It’s alright.

I have spent most of my life avoiding.

Conflict, reality, knowledge, pain.

I didn’t know I was doing that.

I know it now.

The past two years of my life have been one big lesson. A painful lesson.

It’s the most important lesson I have ever learned.

Now, don’t get me wrong. At 42 I am pretty convinced I know nothing, about anything.

That’s the cool part about aging…the acceptance of your complete stupidity.

I know nothing. I am ok with that.

But here is what my life has taught me lately.

There are things that will happen to you in life that are painful. They suck. Life’s circumstances often suck. It is what it is. You can certainly try to avoid suckiness but once it gets you…you just have to deal with it.

And here is where I run into trouble. Dealing with it.

I don’t wanna.

So I don’t.

I avoid dealing by drinking too much.

OR in some periods of life, by smoking pot.

I have struggled with depression and anxiety all my life.

Ping ponging between the two.

I started reading buddhist philosophy years ago as a means of learning to control my thoughts…my obsessive thinking.  I figured if I could just learn to control my thinking, I could be happier…more content. If I could control my thinking, I wouldn’t mull over the past…leading to depression. If I could control my thinking, I wouldn’t worry about the future so much, leading to anxiety.

It didn’t work. I did not learn to control my thinking.

I read some cool books. But my thinking remains a problem.

So recently, I decided to stop seeing it as a problem.

Similar to meditation, when your mind wonders and you simply say to yourself,

“wandering”.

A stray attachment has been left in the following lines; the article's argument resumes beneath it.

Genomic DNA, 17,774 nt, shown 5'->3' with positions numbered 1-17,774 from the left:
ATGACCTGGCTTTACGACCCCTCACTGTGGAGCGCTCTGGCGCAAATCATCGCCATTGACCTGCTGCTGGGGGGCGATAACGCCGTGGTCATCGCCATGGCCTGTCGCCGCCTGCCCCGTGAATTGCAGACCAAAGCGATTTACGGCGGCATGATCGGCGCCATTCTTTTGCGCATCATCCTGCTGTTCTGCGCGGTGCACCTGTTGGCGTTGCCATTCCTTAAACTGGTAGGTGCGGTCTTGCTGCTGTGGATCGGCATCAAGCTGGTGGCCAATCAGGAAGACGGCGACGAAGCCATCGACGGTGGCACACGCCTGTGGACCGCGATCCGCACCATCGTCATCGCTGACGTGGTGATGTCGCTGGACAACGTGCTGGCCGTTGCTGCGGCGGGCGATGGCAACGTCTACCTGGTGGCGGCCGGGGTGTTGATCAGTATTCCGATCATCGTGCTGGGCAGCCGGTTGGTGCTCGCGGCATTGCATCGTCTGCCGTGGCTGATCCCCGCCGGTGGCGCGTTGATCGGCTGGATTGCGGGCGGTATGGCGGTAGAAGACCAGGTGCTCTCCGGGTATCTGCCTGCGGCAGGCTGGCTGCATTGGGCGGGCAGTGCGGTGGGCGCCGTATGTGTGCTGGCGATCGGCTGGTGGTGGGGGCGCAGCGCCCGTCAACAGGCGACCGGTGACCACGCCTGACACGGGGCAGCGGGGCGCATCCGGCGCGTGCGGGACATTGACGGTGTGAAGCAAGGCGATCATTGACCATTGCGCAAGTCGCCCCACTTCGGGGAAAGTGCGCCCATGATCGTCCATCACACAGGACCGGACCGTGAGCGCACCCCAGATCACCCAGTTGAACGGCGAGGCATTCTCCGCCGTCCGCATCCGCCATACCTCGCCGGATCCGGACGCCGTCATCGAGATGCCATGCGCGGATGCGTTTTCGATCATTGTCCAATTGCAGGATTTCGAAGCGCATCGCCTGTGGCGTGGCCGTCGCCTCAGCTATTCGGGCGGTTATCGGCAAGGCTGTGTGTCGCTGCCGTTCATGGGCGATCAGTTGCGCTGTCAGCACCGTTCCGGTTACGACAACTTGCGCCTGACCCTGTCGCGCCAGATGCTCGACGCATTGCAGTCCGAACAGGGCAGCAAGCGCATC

I am giving myself permission to think about the things my mind wants to think about.

I am not obsessing over it…getting angry at my thoughts…frustrated…or trying to numb my thoughts with some substance.

Instead I am just accepting my need to think things through.

Last week, I had a few days of sadness. Normally, my desire to fight the feelings would have brought me into a full blown depression. Instead, I just let myself feel sad. I let myself think about the things that were making me sad.

I cried. Often. Soft cleansing tears.

I gave myself permission to feel it all.

I did respectfully say to myself, “that’s not really helpful…that’s not true.” Whenever I had particularly negative thoughts.

But mostly I just waded through the emotions. I told myself it was alright.

To feel.

And I feel better again now. It’s good.

I was thinking about this today. How I had been through a tough few days and avoided slipping down the “rabbit hole”…what I have always called my depression. How I had avoided the rabbit hole by doing exactly the opposite of what I normally would have done. I was feeling kind of content and peaceful and the perfect song came on the radio at that moment. I love it when that happens. Here’s the song:

 

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